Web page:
The penultimate issue in this sparkling collection led with classical creep-show ‘The Curse of Morby Castle’ by Sparling. Skeates & Aparo returned to ‘Divide and Murder’ and Aragonés struck again in ‘Abel’s Fables’. Blasts from the past ‘The Tomb of Ramfis’ (House of Mystery #59, by the fabulous John Prentice) and ‘Dead Man’s Diary’ (drawn by Ralph Mayo for House of Mystery #46) were demarcated by another trenchant Wein & Sparling ‘Day after Doomsday’, before Jose Delbo delineated a manic monster-fest entitled ‘Domain of the Damned’.
The last issue in this first compendium opened with a glorious intro page from Mark Hanerfeld and Kaluta, after which the artist entrancingly illustrated Albano’s tough-as-nails-thriller ‘Born Losers’ and Toth illuminated the ‘Secret Hero of Center City’ (originally seen in House of Mystery #120). After one more Aragonés ‘Abel’s Fables’ Wein, Mikes Roy & Peppe revealed why ‘The Night Train Doesn’t Stop Here anymore!’ and another John Prentice treat was served up in ‘The Fatal Superstition’ (House of Mystery #35) before the great Adolfo Buylla celebrated the end of the affair in grisly fashion with ‘Happy Birthday, Herman!’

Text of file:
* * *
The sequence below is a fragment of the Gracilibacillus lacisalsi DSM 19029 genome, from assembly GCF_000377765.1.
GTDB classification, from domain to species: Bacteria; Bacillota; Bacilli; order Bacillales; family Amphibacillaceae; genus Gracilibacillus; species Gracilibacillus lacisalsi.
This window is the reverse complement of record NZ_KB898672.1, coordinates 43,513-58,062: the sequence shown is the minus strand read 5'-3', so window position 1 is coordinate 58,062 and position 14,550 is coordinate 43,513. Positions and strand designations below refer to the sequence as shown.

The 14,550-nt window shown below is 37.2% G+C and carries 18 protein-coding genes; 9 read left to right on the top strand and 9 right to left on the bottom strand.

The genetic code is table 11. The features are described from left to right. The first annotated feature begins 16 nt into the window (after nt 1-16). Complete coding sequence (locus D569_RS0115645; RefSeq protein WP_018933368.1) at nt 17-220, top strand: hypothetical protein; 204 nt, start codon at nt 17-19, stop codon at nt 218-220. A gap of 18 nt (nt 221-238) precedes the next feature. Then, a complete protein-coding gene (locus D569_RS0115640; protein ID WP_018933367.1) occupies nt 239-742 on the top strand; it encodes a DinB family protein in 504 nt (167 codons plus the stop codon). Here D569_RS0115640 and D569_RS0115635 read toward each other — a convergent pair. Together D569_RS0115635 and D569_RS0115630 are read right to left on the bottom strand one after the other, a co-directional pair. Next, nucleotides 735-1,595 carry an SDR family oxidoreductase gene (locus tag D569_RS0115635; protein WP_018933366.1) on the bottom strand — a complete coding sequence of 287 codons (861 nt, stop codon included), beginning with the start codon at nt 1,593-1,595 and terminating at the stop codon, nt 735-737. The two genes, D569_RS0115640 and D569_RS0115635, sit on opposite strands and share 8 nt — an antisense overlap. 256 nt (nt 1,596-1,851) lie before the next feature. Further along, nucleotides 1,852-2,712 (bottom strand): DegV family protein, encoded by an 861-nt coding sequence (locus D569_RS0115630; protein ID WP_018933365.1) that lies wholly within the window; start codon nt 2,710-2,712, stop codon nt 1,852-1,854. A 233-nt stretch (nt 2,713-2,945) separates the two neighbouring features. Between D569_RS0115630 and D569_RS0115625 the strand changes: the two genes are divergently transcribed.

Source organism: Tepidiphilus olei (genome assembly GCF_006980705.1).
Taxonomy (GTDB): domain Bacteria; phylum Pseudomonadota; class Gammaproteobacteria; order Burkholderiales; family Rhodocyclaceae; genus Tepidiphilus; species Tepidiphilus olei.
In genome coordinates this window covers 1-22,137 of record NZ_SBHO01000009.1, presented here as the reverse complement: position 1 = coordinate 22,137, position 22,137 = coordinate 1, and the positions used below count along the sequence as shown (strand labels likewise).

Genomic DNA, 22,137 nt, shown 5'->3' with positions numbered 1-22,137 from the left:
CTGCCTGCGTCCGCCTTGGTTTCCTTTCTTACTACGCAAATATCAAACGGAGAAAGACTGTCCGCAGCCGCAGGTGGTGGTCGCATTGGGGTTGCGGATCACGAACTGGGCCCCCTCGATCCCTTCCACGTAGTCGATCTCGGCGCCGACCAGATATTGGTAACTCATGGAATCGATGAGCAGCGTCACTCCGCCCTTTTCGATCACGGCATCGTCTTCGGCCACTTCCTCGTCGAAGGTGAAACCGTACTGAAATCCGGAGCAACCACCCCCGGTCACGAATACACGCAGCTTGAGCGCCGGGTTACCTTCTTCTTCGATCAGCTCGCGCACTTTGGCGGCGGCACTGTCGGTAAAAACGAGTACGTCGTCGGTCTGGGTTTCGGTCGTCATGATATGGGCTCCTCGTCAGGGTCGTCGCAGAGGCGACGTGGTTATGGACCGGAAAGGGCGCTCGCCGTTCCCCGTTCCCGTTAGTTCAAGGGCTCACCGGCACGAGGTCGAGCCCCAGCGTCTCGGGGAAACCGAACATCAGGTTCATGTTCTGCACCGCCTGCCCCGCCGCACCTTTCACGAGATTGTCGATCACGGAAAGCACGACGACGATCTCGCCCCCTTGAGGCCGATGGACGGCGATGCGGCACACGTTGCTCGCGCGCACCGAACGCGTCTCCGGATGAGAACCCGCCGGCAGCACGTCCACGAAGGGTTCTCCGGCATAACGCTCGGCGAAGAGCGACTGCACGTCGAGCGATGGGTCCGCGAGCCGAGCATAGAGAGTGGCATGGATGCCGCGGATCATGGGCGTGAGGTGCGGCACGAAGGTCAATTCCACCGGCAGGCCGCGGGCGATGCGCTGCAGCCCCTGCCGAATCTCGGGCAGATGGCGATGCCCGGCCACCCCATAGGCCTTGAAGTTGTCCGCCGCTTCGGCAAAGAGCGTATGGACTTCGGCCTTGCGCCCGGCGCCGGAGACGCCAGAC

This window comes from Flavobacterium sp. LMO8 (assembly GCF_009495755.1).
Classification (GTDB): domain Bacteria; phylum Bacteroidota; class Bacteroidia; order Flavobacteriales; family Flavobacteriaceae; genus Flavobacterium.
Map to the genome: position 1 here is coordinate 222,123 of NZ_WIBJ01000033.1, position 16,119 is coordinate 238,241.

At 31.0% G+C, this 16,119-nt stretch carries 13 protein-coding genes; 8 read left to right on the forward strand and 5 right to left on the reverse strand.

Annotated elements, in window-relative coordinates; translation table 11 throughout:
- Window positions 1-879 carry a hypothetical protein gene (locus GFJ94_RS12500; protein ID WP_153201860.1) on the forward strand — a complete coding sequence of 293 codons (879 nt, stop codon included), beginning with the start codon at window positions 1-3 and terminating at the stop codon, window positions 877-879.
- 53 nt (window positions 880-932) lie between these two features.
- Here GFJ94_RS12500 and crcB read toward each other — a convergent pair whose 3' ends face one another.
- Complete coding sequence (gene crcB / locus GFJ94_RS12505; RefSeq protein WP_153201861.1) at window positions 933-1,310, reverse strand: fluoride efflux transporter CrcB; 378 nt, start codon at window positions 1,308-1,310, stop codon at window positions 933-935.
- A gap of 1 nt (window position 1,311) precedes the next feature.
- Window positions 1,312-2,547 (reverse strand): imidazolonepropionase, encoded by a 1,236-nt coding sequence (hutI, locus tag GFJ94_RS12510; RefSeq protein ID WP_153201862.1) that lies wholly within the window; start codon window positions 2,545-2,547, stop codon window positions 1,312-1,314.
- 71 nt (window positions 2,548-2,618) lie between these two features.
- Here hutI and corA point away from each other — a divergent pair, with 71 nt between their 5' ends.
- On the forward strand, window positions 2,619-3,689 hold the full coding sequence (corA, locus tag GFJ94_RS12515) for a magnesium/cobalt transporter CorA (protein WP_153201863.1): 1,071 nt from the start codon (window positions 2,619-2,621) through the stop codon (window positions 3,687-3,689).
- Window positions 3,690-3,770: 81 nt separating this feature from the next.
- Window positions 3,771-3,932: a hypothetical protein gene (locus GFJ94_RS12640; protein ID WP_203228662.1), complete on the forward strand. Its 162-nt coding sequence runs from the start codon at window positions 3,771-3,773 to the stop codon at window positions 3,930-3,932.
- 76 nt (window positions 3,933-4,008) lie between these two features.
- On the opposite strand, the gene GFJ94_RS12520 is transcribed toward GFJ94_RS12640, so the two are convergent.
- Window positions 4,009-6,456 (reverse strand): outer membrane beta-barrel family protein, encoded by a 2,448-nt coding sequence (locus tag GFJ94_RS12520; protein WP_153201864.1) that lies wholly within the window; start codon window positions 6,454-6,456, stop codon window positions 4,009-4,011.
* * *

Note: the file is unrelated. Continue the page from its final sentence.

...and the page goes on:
These terror-tales captivated the reading public and critics alike when they first appeared and it’s no stretch to posit that they probably saved the company during one of the toughest downturns in comics publishing history. Now their blend of sinister mirth, classic horror scenarios and suspense set-pieces can most familiarly be seen in such children’s series as Goosebumps, Horrible Histories and their many imitators.
If you crave beautifully realised, tastefully splatter-free sagas of tension and imagination, not to mention a huge supply of bad-taste, kid-friendly cartoon chills, book your stay at the House of Secrets as soon as you possibly can…
© 1969, 1970, 1971, 1972, 2008 DC Comics. All Rights Reserved.